Performing specific mental tasks such as movement imagery induces spatio-spectrally specific power decreases (event-related desynchronization, ERD) and increases (event-related synchronization, ERS) in oscillatory bio-electrical activity as measured by the electroencephalogram (EEG) [1], [2]. ERD-based brain-computer interfaces (BCIs) use machine learning techniques to translate patterns of such power changes into control signals [3]. This form of direct communication between brain and environment does not rely on the typical muscular output pathways of the body and can hence serve as assistive technology for individuals with severe motor impairment [4][7]. Intuitive, on-demand BCI control, independent of system cues has previously been demonstrated in healthy [8] and disabled users [9], [10] using self-paced BCI systems. For self-paced operation, the BCI ideally detects whether the user is in a state where s/he intends to convey commands (“control state”) or not (“non-control state”). The BCI then triggers commands only in the control state.

ERD-based BCIs can be a promising assistive technology. Their operation, however, is a skillful action that can require a varying amount of training [11]. The typical approach to setup ERD-based BCIs is to first (1) record EEG while the user performs specific mental tasks in a cue-guided paradigm. A BCI expert then (2) trains a statistical classifier based on the collected data. This classifier is then used to (3) provide feedback during an online training session. To attain effective BCI control using a small number of electrodes (e.g. less than 16), it is common to analyze the data from online sessions and to re-train classifiers over multiple sessions. Through this feedback training, the user ideally learns to produce better discriminable patterns of brain activity. This method has been shown to be effective ([4], [5], [7], [9]), but takes time and can be strenuous for the user. Using a high number of electrodes with this conventional training approach can lead to highly effective ERD-based control in only one day of training in able-bodied users ([12]), but is slightly less practical due to the longer setup time.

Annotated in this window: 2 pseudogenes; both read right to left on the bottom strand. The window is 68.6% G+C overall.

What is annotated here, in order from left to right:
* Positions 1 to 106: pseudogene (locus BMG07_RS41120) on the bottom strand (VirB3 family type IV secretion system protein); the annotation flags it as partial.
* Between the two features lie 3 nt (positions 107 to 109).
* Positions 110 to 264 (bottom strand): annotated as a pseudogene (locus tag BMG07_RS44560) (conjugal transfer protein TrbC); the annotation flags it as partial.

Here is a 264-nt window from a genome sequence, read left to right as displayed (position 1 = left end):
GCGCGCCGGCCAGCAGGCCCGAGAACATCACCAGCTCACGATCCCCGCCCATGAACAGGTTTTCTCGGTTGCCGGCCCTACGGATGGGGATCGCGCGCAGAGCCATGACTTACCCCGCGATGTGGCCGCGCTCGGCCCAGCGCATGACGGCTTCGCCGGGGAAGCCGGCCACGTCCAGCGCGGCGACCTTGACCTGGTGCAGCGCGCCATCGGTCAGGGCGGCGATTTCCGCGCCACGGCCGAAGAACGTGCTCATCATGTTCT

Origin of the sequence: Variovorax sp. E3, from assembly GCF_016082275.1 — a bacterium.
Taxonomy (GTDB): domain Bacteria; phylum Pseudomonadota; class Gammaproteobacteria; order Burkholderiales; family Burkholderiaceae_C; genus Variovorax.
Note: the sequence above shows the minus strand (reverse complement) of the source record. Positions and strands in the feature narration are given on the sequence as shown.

Co-adaptive ERD-based BCIs on the other side, typically provide feedback for the user's brain-activity as early as possible and continuously adapt the underlying classifier model. In healthy individuals, co-adaptive ERD-based BCIs have proven highly effective both using a low (c.f. [13][15]) and a high number of EEG electrodes (c.f. [16]). To a limited extent, co-adaptive ERD-based BCIs have also been shown to be effective for users with severe motor impairment [5], [17], [18].

As of yet, there is no previous work that evaluates the suitability of auto-calibrating and co-adaptive training approaches, to establish ERD-based BCI control for a representative sample of novice users with severe motor impairment. In particular, no previous work in this research direction involved a non-control state which is an important step toward intuitive self-paced operation. Leeb and colleagues ([7]) trained 24 users with motor impairment in a conventional cue-guided paradigm over a maximum of ten sessions, so that half of the users were eventually able to control a spelling application or a tele-presence robot. Among other things, the authors identified auto-calibration and a non-control state especially for self-paced operation as important future research directions. Previous publications about self-paced operation in users with motor impairment were mostly case-studies using conventional, non-automated setup protocols, that required a BCI expert and training over a number of sessions [9], [10], [19].